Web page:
A jury awarded Gary Charbonneau $204,000 to reimburse him for his gambling losses, $175,000 for “pain and suffering” and $7.8 million in punitive damages. The manufacturer had failed to provide enough warnings about side effects, or so they concluded.

All drugs from aspirin on up have side effects; doctors prescribe them because the benefits outweigh the costs. There can always be “more” warnings, and can always be accusations that the additional warnings weren’t sufficient.

After all, if the doctor knew the patient was going to have a side effect, she would not have prescribed the drug, so the warning must not have been good enough. The manufacturer can solve the problem only by taking every drug off the market, making everyone worse off.

Thus, the Food and Drug Administration says that courts should not permit such “failure-to-warn” lawsuits. Lawsuits can destroy the effectiveness of warning labels.

The trial bar wants to undermine the federal regime of drug regulation, preferring to sue in state courts where juries are more liable to make outrageous awards like those cashed in by Mr. Charbonneau. This “preemption issue” of federally regulated labeling was addressed by the U.S. Supreme Court in the Riegel v. Medtronic decision about medical devices, which limited tort claims in state courts when the manufacturer met federal labeling standards.  In the fall the court will consider Wyeth v. Levine, concerning the regulation of drugs (in this case, an anti-nausea drug treatment). In the meantime, preemption is coming under attack in Congress. (For example, this medical device legislation, H.R.6381.)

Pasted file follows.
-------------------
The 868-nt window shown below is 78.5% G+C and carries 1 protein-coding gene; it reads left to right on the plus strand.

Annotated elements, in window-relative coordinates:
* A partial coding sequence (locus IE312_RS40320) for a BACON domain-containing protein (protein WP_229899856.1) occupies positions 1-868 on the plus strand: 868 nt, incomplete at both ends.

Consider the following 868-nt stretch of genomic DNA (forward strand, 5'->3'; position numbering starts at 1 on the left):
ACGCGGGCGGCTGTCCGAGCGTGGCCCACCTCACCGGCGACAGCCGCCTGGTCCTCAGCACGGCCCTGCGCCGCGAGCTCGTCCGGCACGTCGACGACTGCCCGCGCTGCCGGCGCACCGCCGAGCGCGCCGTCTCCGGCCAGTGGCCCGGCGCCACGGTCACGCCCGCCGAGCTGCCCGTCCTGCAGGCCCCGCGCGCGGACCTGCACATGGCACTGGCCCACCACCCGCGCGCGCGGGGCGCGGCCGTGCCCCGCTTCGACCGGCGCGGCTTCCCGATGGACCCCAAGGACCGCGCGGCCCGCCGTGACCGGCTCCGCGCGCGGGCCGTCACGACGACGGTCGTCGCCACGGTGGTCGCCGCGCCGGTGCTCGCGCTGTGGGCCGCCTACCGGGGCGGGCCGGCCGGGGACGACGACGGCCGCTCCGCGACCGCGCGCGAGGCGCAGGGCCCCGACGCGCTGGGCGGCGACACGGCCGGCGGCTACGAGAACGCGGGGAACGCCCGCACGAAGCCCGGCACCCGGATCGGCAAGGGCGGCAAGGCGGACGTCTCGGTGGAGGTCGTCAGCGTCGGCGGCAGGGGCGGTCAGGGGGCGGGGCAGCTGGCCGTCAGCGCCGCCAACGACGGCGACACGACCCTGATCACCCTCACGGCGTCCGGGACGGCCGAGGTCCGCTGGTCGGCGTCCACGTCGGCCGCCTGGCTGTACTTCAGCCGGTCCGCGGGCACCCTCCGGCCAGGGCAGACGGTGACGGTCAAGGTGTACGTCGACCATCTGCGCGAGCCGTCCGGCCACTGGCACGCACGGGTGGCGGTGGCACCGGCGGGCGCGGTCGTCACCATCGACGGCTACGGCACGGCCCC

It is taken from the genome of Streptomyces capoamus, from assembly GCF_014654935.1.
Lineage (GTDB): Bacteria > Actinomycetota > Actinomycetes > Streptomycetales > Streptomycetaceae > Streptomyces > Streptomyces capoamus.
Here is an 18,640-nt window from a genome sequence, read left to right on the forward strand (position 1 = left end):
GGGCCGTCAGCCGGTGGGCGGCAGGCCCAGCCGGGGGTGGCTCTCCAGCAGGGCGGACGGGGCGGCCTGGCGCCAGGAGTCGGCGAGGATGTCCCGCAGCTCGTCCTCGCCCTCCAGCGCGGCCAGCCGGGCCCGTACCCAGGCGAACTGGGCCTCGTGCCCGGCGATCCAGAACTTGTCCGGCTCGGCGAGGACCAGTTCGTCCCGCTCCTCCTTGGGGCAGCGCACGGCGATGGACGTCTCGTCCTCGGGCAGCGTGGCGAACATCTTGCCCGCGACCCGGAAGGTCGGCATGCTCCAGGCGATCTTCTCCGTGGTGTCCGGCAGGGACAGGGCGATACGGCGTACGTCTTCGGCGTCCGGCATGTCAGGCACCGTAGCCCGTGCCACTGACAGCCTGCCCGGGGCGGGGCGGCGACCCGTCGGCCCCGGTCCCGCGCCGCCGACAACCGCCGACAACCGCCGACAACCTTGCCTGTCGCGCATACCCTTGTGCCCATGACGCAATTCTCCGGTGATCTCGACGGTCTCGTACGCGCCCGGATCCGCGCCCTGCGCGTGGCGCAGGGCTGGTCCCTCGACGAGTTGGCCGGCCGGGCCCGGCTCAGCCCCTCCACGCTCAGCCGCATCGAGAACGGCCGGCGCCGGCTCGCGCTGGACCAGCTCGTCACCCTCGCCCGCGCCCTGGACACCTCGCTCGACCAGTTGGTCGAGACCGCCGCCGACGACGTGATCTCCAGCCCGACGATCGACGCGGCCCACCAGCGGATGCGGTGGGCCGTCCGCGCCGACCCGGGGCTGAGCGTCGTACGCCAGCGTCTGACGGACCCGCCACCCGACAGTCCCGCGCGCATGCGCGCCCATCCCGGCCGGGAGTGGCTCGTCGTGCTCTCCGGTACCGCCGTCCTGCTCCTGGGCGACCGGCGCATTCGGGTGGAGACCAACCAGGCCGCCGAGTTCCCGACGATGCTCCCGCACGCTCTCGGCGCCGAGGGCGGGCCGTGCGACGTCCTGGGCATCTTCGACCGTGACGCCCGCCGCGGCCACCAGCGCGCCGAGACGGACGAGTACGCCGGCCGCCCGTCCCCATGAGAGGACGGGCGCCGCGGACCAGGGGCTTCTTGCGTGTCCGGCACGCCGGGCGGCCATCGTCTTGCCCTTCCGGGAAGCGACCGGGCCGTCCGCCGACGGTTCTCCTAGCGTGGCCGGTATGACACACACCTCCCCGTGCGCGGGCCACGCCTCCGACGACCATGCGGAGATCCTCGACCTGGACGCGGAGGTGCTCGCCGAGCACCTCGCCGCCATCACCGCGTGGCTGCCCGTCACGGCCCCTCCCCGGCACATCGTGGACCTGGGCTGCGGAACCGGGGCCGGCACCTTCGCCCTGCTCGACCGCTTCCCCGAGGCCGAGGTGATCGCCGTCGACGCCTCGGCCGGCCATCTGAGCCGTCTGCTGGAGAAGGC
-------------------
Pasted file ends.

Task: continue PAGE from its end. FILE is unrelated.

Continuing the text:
As Frank concludes: “As even Clinton appointee Justice Stephen Breyer pointed out in a February 8-1 Supreme Court decision about medical devices, if we are to have meaningful safety regulation, those standards should be determined by federal regulators, not by untrained juries who hear only the sad stories of side effects in hindsight without considering the larger policy issues. ”

More….

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The Supreme Court, Too Cold, Too Hot or Just Right?

All in the tongue of the beslurper…

Anyway, last week ended with the usual wrap-up stories about the just-completed term for the U.S. Supreme Court. Dow Jones especially had a good review: “Supreme Court Term Is Mixed For Business, But Wins Were Big“: “The U.S. Supreme Court handed the business sector a mix of wins and losses in the 2007-2008 term ending Friday, but when business did win, it won big.” The opinions Dow-Jones highlights are Stoneridge, Riegel v. Medtronic and the Exxon Valdez case. More…

Meanwhile, Akin Gump Strauss Hauer & Feld LLP and SCOTUSblog.com issued their annual end-of-term statistical summary of the U.S. Supreme Court’s decisions. A few highlights:

  • The Justices issued 67 merits opinions after argument this term, the lowest number since the 1953-54 Term
  • The Justices decided 71 cases in total this term, the lowest number of decisions in recent memory.
  • Five-to-four rulings represented 17 percent of the term’s opinions; last year’s percentage was 33 percent.

 Crossposted from Point of Law.com.